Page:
You may or may not know about Google's SketchUp program, but it's the company's 3D modeling program that's used by a lot of people. It could be because it has a free version that's relatively powerful and easy to learn. Google has been the owner of the application for a while now, but it's time to move on.
John Bacus, Product Manager for SketchUp, announced today that SketchUp is leaving Google. This comes on the announcement that Trimble, a company known for its geological surveying expertise and GPSs, has acquired SketchUp for an undisclosed sum.
SketchUp sees this as only a good thing since it allows them to "focus on our communities: modelers who have been with us since the beginning, as well as future SketchUppers who have yet to discover our products." It also seems that Trimble will be pumping more money into SketchUp to allow the application to grow into more fields and businesses.
Sticking with who Trimble primarily markets to, SketchUp will be creating tools that favor the architecture, engineering and construction industries. Fortunately, they aren't going to stop supporting those who use the free version of SketchUp either. There will be plenty of SketchUp to go around it seems.
The part of the deal that probably influenced the acquisition the most is SketchUp's 3D Warehouse where users can upload and critique thousands of 3D models. Trimble and Google will be working together on this aspect of the company since Google will continue to run the 3D Warehouse.
"SketchUp and the corresponding 3D Warehouse provide an important element of our long term strategy by enhancing the integration of our field presence with the wider enterprise," said Bryn Fosburgh, Trimble vice president. "Trimble has already created the de-facto standard for field data models and project management tools for our key markets. SketchUp, together with these existing capabilities, will provide a stand-alone and enterprise solution that will enable an integrated and seamless workflow to reduce rework and improve productivity for the customer. Users will be able to collect data, design, model, and collaborate on one platform. The combined capability will enhance our ability to extend our existing market applications including the cadastral, heavy civil, and building and construction industries. In addition, the SketchUp platform will enable Trimble, third-party developers and our distribution partners to efficiently develop new applications."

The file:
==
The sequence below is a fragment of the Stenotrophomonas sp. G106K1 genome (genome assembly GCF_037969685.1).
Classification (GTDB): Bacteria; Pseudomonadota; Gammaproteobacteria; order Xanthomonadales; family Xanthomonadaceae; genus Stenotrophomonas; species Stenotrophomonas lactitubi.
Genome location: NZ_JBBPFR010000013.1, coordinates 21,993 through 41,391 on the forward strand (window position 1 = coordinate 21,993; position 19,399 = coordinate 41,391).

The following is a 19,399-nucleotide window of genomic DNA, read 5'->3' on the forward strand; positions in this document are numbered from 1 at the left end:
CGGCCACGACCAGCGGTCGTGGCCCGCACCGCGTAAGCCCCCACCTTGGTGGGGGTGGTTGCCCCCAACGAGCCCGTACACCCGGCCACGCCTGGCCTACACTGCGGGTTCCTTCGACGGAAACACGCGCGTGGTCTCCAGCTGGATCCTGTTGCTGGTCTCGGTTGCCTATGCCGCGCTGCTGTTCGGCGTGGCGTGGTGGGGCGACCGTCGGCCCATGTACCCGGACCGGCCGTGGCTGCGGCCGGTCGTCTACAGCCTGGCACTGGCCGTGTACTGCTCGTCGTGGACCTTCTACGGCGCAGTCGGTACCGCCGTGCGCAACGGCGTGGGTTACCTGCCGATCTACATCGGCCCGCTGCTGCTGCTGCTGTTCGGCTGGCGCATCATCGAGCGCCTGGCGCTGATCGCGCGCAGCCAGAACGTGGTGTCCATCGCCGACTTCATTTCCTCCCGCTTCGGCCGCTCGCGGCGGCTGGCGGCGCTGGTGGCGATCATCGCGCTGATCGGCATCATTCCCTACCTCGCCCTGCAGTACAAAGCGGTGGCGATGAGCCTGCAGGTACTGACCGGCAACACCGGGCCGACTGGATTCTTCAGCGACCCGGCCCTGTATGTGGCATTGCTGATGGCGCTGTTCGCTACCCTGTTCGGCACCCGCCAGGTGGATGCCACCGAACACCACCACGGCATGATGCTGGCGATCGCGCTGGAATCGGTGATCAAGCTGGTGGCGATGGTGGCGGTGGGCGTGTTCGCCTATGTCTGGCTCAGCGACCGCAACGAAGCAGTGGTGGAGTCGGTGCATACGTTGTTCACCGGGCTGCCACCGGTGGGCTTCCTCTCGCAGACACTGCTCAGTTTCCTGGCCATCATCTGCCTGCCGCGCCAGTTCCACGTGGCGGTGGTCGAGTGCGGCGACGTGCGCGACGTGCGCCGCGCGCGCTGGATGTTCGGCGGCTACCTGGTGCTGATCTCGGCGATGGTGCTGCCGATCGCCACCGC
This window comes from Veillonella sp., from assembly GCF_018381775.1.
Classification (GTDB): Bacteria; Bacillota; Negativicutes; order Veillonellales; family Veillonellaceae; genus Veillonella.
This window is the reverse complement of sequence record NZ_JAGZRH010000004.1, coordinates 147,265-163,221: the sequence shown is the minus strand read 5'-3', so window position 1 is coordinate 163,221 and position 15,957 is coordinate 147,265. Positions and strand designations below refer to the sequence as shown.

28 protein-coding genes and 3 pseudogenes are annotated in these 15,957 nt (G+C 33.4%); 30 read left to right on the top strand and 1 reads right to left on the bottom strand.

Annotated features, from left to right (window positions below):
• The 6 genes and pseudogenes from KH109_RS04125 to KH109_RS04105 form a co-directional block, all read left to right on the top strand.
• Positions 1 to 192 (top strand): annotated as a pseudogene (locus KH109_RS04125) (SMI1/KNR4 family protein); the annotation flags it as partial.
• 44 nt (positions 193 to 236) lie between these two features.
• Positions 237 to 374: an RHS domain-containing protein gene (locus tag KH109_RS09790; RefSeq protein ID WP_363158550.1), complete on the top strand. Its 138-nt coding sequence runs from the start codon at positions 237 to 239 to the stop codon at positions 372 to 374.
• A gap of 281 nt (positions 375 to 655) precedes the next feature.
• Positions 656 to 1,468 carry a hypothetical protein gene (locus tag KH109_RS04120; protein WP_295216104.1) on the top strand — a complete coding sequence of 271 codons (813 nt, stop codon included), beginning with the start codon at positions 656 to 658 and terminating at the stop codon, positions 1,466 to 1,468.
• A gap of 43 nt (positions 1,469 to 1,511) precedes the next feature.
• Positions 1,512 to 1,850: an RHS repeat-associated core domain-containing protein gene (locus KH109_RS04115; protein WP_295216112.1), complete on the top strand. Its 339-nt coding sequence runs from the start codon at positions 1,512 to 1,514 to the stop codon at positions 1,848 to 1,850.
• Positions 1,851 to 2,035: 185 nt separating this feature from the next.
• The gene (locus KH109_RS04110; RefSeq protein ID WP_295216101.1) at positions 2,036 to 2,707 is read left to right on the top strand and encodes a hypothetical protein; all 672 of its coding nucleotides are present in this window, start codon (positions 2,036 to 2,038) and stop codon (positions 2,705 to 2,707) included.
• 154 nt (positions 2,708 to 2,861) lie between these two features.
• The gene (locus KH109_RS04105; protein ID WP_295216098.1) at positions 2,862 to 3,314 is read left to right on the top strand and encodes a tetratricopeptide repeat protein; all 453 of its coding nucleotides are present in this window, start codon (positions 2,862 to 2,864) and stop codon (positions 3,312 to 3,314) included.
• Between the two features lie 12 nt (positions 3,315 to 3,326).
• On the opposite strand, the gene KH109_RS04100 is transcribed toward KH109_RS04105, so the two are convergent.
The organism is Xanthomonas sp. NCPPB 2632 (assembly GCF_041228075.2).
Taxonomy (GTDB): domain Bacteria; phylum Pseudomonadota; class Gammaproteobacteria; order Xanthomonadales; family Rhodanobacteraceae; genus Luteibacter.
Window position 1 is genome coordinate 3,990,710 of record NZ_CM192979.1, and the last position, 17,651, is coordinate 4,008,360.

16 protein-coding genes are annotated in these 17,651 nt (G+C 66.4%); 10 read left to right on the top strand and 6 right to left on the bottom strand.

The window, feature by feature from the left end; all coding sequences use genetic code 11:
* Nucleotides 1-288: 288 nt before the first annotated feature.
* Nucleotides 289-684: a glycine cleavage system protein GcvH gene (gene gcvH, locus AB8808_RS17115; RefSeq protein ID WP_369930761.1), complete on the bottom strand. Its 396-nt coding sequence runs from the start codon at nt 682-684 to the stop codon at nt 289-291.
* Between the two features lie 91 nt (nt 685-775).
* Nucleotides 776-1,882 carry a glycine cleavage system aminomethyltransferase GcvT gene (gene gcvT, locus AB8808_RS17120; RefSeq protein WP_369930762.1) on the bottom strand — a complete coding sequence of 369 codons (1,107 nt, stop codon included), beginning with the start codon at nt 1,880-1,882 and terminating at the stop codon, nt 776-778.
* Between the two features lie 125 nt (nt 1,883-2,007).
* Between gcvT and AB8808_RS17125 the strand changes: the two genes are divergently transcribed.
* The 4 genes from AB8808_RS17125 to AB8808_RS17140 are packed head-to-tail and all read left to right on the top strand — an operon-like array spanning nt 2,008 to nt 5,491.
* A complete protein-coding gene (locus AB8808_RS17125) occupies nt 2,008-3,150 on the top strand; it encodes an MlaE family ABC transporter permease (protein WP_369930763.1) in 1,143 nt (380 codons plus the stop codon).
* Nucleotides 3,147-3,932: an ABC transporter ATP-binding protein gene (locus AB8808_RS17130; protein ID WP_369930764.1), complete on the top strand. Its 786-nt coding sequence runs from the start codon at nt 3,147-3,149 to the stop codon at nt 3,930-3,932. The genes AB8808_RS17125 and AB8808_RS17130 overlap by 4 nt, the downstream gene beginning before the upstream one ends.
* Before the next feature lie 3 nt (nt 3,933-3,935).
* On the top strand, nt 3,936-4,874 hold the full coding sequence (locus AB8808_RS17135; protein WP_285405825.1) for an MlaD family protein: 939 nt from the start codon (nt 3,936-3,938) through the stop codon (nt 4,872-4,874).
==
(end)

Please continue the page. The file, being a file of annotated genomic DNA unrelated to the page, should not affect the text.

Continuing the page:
So look at this way, it's not like SketchUp is really leaving Google. It's more like Trimble is just providing the resources to help SketchUp grow while Google maintains the relationship between the three companies. As mentioned, the free version of SketchUp will also remain free. Users who generally freak out whenever acquisitions happen have no reason for alarm.